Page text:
diction example

Hawthorne in The Scarlet Letter - formal

Mark Twain in The Adventures of Huckleberry Finn - highly informal

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20

didactic

a speech, story, essay, poem or play in which the author’s primary purpose is to instruct, teach or moralize; most allegories are such

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21

didactic example

Lowell’s Vision of Sir Launfal

Longfellow’s A Psalm of Life

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22

dimeter

meter of two feet in a line of poetry

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23

distortion

an exaggeration or stretching of the truth to achieve a desired effect

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24

dithyramb

a kind of lyric poem in honor of Dionysus or Bacchus, the gods of wine in Greek and Roman mythology; a poem in a wild, irregular strain and a speech or writing in a vehement style

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25

doggerel

light verse, especially burlesque or comic, often irregular in form

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26

doggerel example

“Candy is Dandy,

But Liquor is Quicker”

- Ogden Nash, “Reflection on Ice-Breaking”

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27

double-entendre

an expression usually intended to be humorous which iscapable of two interpretations, one of them often indelicate or risque

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28

drama

an expression usually intended to be acted upon a stage, presenting a story by means of characters speaking or acting; the usual division of it is into acts (ordinarily from three to five) and scenes

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29

dramatic monologue

a poem or dramatic qualities told entirely by one person to one or more listeners

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30

dramatic monologue example

Robert Browning’s “My Last Duchess”

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31

elegy

a lyric poem expression sadness or grief, usually for the dead

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32

elegy example

Gray’s “Elegy Written in a Country Churchyard”

Milton’s “Lycidas”

Shelly’s “Adonais”

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33

ellipsis

a rhetorical device used for the sake of increased vividness and energy in which a word or words are omitted which are necessary to the complete construction of a sentence but not required for the understanding of it; also the use of three dots indicating the omission of words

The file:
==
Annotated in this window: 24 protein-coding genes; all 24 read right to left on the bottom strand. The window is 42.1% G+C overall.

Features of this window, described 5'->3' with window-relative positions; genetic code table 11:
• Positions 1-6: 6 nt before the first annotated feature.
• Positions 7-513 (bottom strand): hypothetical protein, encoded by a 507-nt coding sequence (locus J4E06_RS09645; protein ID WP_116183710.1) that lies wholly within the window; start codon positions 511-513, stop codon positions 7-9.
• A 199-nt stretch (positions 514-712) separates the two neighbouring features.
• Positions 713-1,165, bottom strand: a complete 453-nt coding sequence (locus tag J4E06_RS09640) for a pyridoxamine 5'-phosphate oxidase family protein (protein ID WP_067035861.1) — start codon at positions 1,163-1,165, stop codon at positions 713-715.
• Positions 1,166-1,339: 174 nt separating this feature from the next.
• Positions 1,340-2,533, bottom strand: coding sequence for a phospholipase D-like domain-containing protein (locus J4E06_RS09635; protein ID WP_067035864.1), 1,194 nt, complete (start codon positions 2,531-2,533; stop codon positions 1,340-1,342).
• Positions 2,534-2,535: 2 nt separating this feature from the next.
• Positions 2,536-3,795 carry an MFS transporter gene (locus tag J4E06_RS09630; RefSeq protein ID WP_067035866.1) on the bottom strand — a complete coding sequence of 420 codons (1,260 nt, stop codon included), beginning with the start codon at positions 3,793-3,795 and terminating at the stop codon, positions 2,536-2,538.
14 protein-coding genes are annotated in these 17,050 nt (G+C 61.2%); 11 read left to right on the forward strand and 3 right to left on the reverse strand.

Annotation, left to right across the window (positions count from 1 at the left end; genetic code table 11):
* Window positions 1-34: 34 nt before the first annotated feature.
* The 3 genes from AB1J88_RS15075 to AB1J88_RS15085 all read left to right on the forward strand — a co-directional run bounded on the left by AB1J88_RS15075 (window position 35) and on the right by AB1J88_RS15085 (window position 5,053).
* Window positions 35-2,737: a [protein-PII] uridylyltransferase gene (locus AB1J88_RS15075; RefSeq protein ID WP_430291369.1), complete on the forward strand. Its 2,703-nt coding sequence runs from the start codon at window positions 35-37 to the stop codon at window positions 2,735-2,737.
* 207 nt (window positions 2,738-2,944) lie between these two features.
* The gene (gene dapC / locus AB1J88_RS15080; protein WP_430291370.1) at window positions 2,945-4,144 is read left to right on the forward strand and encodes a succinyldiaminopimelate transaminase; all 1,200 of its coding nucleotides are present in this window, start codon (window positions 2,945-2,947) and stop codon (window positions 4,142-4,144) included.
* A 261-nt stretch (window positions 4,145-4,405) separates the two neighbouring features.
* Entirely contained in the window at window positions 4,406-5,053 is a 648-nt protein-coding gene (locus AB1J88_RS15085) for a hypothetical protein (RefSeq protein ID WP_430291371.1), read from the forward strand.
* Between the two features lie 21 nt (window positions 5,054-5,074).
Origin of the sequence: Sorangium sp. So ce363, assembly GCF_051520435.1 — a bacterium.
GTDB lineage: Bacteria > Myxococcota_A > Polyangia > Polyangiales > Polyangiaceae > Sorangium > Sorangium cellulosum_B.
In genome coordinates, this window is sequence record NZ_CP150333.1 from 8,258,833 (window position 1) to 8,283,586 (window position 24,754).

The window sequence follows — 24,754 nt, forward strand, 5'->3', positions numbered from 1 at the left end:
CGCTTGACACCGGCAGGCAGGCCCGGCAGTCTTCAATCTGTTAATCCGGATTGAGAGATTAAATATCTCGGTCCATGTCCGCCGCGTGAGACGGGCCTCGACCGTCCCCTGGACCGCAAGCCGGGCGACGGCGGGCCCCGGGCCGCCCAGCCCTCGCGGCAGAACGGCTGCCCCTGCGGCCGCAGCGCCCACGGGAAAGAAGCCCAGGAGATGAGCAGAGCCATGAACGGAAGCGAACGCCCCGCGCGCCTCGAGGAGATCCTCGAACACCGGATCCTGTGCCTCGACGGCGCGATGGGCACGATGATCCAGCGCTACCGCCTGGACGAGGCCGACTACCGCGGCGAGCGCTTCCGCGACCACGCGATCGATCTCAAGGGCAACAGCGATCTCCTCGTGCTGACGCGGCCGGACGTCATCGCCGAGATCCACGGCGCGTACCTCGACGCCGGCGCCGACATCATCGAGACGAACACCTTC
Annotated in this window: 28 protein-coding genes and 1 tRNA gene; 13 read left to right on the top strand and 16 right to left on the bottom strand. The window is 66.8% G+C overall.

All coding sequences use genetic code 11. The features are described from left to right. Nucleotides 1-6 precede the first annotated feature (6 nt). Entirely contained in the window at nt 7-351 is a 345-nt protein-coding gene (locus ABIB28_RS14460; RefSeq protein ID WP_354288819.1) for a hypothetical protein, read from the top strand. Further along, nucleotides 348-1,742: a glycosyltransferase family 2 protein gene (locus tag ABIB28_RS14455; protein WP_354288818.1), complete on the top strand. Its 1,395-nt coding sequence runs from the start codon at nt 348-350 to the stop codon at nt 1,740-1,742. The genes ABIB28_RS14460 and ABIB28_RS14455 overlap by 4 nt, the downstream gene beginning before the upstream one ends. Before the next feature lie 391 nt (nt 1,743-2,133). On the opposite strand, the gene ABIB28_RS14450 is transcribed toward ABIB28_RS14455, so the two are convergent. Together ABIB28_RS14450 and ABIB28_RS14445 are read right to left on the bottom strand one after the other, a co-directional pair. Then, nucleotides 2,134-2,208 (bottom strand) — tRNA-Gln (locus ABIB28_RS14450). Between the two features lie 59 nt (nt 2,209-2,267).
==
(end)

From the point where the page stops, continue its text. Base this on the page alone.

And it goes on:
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34

ellipsis example

Who steals my purse steals trash

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35

empathy

a somewhat vague term akin to sympathy and applied almost exclusively to the drama; means the projection of one’s own consciousness into another being; does not mean that the spectator identifies himself with a character being portrayed, but rather, that the spectator is able to feel a sense of reality and universal human qualities of the character, and therefore, a sense of emotional and intellectual rapport with him, but he does not feel that he is the character, nor that he is vicariously experiencing the same emotions

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36

end-stopped line

a line of poetry that ends with a natural pause because the sense is complete; a run-on line is one that does not end that way

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37

end-stopped line example

It blesseth him that gives and him that takes:

Tis mightiest in the mightiest; it becomes

The throned monarch better than his crown”

Shakespeare, The Merchant of Venice

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38

epic

a long narrative poem, relating in lofty style the deeds of a great (usually national) hero of ancient or legendary times; usually it contains supernatural or superhuman elements and frequently deals with a national struggle

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39

epic example

Homer’s Illiad and Odyssey

Virgil’s Aeneid

English epic Beowulf

the French Chanson de Roland

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40

epigram

a very short poem or prose piece, or a very short passage, expressing a single idea with brevity and cleverness, and often with wit; commonly, a short, pointed saying

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41

epigram example

“Hope springs eternal in the human breast.”

- Alexander Pope